I spent last evening from 9pm to 12am watching AC 360 and reading blogs about Haiti. Anderson Cooper, because he is there on site. And I think he’s an excellent journalist (“Not to mention he’s a hunk and have you seen his muscles?” my 72-year-old Mother said to me recently. Yes, that’s funny. You can laugh.)
And then, as it does all day long my mind goes back to Haiti. I just can’t stop dwelling there. I’m vacuuming or making dinner and my mind is with the Haitians who are still being pulled from the rubble four days later. Alive. Surviving on nothing while I am pulling boiled chicken off the bones for soup. The fat is clinging to my fingers.
We are so abundantly blessed. If you haven’t yet, I would ask you to give money for Haiti. This blog I follow Blood & Milk: Examining International Development gave practical advice on giving.
“My own suggestion is this – the single most important thing you can do when choosing where to donate is to pick an organization with a history in Haiti. That will make all the different in the speed and quality of their work.”
Photographs (a must see).
Some disturbing and horrifying images from Haiti, six days later in the Boston Globe. Personally I think they are a must see. For they are seared in my aortas and as I pray I cannot help but remember them.
History I never learned.
Many of us are coming up to speed quickly on this tiny nation. To be honest I have given no energy or time toward this country. It has never been on my grid.
This article Requiem for Port-au-Prince is insightful and interesting. Haitian writers and visitors to the island nation talk about Port-au-Prince before the earthquake. Also another interesting article with a time line of the Unluckiest Country. Both articles are from Foreign Policy magazine.
A Personal Story
And then, late last night I read this by Régine Chassagne who is Haitian talking about her week since she heard about the earthquake. It’s a first hand account and is very touching as the Haitian singer demands that her homeland isn’t once again abandoned by the west. Heart breaking.
I let out a cry, as if I’d heard everybody I loved had died.
Somewhere in my heart, it’s the end of the world. These days, nothing is funny. I am mourning people I know. People I don’t know. People who are still trapped under rubble and won’t be rescued in time. I can’t help it. Everybody I talk to says the same thing: time has stopped.
Simultaneously, time is at work. Sneakily passing through the cracks, taking the lives of survivors away, one by one.
Diaspora overloads the satellites. Calling families, friends of families, family friends. Did you know about George et Mireille? Have you heard about Alix, Michaelle etc, etc? But I know that my personal anguish is small compared to the overwhelming reality of what is going on down there.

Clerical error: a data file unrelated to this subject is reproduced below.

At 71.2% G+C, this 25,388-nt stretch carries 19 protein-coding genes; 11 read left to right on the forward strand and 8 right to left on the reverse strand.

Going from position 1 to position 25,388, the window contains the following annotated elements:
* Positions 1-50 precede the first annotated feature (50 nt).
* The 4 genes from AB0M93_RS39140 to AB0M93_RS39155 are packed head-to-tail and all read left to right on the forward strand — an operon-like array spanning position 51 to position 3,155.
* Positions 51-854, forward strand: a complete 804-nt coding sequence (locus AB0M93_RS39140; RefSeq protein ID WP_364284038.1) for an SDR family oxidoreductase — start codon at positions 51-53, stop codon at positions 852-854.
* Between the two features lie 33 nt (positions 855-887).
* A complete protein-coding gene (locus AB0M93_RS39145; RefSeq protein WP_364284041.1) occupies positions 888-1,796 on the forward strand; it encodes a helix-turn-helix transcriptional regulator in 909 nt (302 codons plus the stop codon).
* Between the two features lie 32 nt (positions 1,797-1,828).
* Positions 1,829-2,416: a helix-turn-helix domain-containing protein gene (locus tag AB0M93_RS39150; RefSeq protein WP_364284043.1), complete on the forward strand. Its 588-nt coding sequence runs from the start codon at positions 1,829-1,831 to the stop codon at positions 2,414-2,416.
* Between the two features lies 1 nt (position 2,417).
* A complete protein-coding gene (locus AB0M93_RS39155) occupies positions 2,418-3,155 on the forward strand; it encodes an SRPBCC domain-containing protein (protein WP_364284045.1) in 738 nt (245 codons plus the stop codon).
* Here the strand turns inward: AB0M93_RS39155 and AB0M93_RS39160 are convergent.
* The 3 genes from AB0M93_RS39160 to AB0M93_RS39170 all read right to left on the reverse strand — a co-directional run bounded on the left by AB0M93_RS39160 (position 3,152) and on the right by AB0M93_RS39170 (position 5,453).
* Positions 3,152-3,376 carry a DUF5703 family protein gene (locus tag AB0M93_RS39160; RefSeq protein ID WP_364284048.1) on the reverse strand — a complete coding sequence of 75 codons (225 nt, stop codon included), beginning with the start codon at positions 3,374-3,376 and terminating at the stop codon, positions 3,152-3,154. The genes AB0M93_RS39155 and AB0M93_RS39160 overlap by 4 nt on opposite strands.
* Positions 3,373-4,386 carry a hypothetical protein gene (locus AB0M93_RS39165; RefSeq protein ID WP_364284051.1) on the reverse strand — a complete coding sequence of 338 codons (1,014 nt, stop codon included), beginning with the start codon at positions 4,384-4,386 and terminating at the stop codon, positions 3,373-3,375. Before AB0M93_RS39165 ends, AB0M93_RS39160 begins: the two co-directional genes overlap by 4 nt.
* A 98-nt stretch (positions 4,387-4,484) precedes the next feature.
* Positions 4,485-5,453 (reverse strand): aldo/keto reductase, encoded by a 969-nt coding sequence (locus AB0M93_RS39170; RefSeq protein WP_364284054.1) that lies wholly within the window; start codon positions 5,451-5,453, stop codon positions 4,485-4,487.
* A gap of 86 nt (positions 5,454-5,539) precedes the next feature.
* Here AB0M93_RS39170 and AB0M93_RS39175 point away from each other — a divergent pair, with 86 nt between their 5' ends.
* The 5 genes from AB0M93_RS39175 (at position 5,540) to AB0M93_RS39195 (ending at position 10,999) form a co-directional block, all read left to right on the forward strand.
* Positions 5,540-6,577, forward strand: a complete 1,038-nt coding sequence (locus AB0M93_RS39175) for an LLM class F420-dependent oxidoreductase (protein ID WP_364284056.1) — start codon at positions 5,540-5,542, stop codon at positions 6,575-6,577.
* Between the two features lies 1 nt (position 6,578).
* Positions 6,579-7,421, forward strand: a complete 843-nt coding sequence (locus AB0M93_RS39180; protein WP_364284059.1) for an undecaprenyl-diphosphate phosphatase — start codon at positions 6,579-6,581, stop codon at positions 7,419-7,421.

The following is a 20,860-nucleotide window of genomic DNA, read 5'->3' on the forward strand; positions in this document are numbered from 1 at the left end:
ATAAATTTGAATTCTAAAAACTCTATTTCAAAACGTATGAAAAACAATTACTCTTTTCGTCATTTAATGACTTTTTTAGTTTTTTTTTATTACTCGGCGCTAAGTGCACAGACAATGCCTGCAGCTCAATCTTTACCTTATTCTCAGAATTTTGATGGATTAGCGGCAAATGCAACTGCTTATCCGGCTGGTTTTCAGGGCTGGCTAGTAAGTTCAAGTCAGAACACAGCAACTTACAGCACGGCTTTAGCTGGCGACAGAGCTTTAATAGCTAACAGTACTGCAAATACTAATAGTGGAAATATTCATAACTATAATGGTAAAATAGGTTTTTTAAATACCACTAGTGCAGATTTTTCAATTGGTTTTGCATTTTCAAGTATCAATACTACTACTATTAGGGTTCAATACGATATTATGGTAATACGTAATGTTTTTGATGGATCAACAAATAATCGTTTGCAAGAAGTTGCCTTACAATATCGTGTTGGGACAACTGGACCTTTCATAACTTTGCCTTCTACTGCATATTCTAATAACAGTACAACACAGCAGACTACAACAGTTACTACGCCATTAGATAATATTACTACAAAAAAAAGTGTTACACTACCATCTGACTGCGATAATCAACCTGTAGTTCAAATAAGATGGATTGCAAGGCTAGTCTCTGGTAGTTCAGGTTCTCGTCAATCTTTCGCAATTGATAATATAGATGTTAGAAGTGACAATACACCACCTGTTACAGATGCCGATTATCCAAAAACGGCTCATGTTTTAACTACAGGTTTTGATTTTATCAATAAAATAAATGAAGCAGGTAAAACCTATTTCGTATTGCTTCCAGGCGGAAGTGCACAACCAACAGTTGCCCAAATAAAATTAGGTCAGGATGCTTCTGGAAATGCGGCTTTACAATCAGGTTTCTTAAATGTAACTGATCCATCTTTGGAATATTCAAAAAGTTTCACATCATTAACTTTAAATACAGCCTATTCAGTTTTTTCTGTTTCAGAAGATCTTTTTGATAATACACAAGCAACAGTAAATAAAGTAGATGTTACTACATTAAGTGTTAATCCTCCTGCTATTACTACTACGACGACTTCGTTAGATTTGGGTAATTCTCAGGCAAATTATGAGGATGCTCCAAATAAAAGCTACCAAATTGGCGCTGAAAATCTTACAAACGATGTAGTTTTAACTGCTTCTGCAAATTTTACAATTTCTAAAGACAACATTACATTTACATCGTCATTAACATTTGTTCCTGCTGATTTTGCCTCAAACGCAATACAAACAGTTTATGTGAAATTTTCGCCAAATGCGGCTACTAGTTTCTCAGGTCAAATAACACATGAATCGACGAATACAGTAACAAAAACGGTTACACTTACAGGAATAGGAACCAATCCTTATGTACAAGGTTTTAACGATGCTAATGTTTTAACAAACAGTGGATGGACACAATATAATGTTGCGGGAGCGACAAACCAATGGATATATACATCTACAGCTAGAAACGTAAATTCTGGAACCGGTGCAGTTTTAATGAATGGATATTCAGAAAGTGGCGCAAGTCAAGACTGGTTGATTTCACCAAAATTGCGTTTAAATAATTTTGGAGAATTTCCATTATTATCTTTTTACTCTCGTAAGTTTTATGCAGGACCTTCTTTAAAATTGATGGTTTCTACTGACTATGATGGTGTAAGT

When it happened I was at home in Montreal, safe and cosy, surfing the internet, half randomly, like millions of westerners. Breaking news: 7.0 earthquake hits Haiti near Port-au-Prince.
Such emotion came over me. My breath stopped. My heart sank and went straight into panic mode. I knew right away that the whole city is in no way built to resist this kind of assault and that this meant that thousands were under rubble. I saw it straight away.
I ran downstairs and turned on the television. It was true. Tears came rushing right to my eyes and I let out a cry, as if I had just heard that everybody I love had died. The reality, unfortunately, is much worse. Although everything around me is peaceful, I have been in an internal state of emergency for days. My house is quiet, but I forget to eat (food is tasteless). I forget to sleep. I’m on the phone, on email, non-stop. I’m nearly not moving, but my pulse is still fast. I forget who I talked to and who I told what. I leave the house without my bag, my keys. I cannot rest.
I grew up with parents who escaped during the brutal years of the Papa Doc regime. My grandfather was taken by the Tonton Macoutes and it was 10 years before my father finally learnt he had been killed. My mother and her sister returned home from the market to find their cousins and friends murdered. She found herself on her knees in front of the Dominican embassy begging for her life in broken Spanish. Growing up, I absorbed those stories, heard a new version every year; adults around the dinner table speaking in creole about poor Haiti.
When I was growing up, we never had the money to return. Even if we had, my mother never could go back. Until she died, she would have nightmares about people coming to “take her away”. My mum passed away before she could meet my future husband, or see our band perform and start to have success, and though I have dreamed of her dancing to my music, I know she would have been very worried to hear that I was travelling to Haiti for the first time last year.